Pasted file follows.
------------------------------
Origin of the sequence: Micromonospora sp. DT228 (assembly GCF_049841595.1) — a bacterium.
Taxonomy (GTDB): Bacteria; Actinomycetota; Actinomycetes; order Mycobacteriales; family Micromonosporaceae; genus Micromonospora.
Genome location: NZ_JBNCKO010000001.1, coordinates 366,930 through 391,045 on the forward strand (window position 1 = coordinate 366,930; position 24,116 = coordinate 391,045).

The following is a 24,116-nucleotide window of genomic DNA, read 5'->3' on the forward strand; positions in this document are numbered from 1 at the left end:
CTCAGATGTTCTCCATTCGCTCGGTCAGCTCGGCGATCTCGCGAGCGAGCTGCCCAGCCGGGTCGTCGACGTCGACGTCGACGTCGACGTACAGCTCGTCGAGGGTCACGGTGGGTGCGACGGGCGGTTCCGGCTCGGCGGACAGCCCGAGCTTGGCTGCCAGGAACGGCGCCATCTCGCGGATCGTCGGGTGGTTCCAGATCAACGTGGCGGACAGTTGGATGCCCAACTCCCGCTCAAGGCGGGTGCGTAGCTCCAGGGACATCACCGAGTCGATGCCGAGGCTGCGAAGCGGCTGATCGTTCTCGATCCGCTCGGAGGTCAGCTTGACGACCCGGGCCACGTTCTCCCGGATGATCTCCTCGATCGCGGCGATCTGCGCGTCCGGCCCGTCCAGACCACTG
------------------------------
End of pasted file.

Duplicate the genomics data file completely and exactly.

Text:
Origin of the sequence: Micromonospora sp. DT228 (assembly GCF_049841595.1) — a bacterium.
Taxonomy (GTDB): Bacteria; Actinomycetota; Actinomycetes; order Mycobacteriales; family Micromonosporaceae; genus Micromonospora.
Genome location: NZ_JBNCKO010000001.1, coordinates 366,930 through 391,045 on the forward strand (window position 1 = coordinate 366,930; position 24,116 = coordinate 391,045).

The following is a 24,116-nucleotide window of genomic DNA, read 5'->3' on the forward strand; positions in this document are numbered from 1 at the left end:
CTCAGATGTTCTCCATTCGCTCGGTCAGCTCGGCGATCTCGCGAGCGAGCTGCCCAGCCGGGTCGTCGACGTCGACGTCGACGTCGACGTACAGCTCGTCGAGGGTCACGGTGGGTGCGACGGGCGGTTCCGGCTCGGCGGACAGCCCGAGCTTGGCTGCCAGGAACGGCGCCATCTCGCGGATCGTCGGGTGGTTCCAGATCAACGTGGCGGACAGTTGGATGCCCAACTCCCGCTCAAGGCGGGTGCGTAGCTCCAGGGACATCACCGAGTCGATGCCGAGGCTGCGAAGCGGCTGATCGTTCTCGATCCGCTCGGAGGTCAGCTTGACGACCCGGGCCACGTTCTCCCGGATGATCTCCTCGATCGCGGCGATCTGCGCGTCCGGCCCGTCCAGACCACTG